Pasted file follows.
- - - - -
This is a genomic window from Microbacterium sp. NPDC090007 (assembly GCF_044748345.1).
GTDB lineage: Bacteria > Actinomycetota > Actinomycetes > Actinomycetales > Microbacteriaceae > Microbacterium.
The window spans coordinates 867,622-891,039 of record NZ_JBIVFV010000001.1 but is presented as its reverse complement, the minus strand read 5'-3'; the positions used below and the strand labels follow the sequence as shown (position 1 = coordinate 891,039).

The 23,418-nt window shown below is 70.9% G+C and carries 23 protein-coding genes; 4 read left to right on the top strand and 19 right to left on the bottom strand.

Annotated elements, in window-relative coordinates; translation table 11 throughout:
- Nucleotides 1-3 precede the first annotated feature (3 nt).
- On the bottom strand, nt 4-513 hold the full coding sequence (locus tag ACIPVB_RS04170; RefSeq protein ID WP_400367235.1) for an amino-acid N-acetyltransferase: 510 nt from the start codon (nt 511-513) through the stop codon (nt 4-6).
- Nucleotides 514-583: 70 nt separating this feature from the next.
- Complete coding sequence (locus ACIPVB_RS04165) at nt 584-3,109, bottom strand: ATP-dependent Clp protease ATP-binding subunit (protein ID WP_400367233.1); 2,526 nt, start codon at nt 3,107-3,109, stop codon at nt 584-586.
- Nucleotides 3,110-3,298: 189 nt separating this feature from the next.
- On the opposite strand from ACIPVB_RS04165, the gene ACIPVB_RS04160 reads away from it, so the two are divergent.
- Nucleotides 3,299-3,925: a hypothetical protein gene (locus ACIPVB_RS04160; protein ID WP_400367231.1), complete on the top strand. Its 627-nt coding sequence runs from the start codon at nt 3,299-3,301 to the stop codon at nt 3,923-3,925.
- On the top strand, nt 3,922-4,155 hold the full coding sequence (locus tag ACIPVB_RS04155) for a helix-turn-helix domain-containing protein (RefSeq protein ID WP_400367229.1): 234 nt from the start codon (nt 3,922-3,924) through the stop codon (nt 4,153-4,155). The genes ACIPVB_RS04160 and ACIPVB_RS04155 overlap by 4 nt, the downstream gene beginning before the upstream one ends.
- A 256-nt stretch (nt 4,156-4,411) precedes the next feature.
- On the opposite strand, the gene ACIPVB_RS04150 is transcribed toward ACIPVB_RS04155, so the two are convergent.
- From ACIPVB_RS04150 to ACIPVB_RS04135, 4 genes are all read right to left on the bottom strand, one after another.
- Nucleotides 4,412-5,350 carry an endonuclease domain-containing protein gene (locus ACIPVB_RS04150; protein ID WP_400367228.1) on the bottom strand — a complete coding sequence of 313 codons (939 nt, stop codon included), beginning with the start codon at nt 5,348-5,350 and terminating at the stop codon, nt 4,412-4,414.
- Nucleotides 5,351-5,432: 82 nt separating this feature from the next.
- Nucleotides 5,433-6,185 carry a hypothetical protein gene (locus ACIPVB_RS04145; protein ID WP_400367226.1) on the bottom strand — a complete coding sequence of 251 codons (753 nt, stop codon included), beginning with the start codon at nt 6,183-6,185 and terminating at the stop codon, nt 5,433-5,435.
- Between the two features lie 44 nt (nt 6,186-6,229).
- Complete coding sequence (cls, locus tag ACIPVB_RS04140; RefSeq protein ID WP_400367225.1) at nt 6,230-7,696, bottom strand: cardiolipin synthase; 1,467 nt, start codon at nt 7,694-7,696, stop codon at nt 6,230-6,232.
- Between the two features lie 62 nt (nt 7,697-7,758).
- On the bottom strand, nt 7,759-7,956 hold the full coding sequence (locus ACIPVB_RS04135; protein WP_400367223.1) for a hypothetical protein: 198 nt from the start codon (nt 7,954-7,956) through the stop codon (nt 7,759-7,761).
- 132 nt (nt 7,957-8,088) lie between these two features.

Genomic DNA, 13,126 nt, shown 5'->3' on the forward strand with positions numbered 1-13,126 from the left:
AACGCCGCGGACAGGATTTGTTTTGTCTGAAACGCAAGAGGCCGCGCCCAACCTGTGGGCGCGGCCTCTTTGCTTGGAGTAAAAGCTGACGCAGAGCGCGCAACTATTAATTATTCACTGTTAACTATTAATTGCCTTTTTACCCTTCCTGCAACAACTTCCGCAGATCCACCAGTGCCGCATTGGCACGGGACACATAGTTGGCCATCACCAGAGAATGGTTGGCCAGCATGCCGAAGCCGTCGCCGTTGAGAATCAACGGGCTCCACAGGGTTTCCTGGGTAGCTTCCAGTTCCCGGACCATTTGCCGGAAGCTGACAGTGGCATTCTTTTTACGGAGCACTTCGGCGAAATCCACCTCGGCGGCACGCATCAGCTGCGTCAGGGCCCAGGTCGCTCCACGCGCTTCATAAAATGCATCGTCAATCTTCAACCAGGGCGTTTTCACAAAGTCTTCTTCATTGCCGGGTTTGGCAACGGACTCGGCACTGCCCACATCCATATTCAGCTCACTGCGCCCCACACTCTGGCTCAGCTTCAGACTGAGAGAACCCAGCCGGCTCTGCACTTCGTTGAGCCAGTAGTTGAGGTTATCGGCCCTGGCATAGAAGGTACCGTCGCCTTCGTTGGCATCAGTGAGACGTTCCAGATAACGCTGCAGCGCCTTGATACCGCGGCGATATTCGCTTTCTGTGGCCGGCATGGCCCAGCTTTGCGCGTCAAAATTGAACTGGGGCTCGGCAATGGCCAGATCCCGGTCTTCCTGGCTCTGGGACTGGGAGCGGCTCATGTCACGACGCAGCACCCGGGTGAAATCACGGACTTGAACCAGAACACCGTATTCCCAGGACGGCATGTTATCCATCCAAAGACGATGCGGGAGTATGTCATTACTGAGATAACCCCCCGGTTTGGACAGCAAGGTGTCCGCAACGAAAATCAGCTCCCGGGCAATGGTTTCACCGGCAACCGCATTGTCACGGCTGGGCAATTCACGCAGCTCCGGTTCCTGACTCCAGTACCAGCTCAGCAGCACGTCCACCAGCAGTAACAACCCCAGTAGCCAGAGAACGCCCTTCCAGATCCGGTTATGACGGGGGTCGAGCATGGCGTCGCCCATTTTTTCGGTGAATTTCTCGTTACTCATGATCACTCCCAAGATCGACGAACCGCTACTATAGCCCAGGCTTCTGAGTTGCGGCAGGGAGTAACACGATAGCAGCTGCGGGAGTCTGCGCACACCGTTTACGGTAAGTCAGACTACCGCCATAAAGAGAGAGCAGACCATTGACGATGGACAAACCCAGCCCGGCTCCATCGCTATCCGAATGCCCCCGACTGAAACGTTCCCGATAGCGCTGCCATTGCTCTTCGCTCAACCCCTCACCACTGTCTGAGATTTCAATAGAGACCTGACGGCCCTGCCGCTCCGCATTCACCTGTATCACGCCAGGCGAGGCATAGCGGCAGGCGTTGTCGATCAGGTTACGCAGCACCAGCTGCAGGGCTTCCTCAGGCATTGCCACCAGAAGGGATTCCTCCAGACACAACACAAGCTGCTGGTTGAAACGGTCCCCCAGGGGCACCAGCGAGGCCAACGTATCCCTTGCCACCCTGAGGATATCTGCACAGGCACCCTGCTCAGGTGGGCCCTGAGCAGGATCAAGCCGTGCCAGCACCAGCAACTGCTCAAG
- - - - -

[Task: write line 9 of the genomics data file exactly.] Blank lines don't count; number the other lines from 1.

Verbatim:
- Complete coding sequence (locus ACIPVB_RS04165) at nt 584-3,109, bottom strand: ATP-dependent Clp protease ATP-binding subunit (protein ID WP_400367233.1); 2,526 nt, start codon at nt 3,107-3,109, stop codon at nt 584-586.